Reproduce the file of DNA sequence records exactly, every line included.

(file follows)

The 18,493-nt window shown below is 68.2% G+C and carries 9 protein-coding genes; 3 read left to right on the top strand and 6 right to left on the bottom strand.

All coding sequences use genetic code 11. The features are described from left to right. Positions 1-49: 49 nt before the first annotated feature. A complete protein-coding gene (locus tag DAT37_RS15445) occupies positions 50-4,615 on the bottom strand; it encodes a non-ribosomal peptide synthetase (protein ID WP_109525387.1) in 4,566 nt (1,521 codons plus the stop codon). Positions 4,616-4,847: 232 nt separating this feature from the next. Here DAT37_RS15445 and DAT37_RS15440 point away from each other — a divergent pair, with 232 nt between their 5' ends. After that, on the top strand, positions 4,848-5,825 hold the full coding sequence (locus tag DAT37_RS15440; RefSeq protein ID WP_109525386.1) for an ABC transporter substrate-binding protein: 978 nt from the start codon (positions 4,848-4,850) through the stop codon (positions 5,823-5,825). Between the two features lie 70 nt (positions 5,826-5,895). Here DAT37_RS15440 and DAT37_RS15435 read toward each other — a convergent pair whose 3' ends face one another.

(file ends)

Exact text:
The 18,493-nt window shown below is 68.2% G+C and carries 9 protein-coding genes; 3 read left to right on the top strand and 6 right to left on the bottom strand.

All coding sequences use genetic code 11. The features are described from left to right. Positions 1-49: 49 nt before the first annotated feature. A complete protein-coding gene (locus tag DAT37_RS15445) occupies positions 50-4,615 on the bottom strand; it encodes a non-ribosomal peptide synthetase (protein ID WP_109525387.1) in 4,566 nt (1,521 codons plus the stop codon). Positions 4,616-4,847: 232 nt separating this feature from the next. Here DAT37_RS15445 and DAT37_RS15440 point away from each other — a divergent pair, with 232 nt between their 5' ends. After that, on the top strand, positions 4,848-5,825 hold the full coding sequence (locus tag DAT37_RS15440; RefSeq protein ID WP_109525386.1) for an ABC transporter substrate-binding protein: 978 nt from the start codon (positions 4,848-4,850) through the stop codon (positions 5,823-5,825). Between the two features lie 70 nt (positions 5,826-5,895). Here DAT37_RS15440 and DAT37_RS15435 read toward each other — a convergent pair whose 3' ends face one another.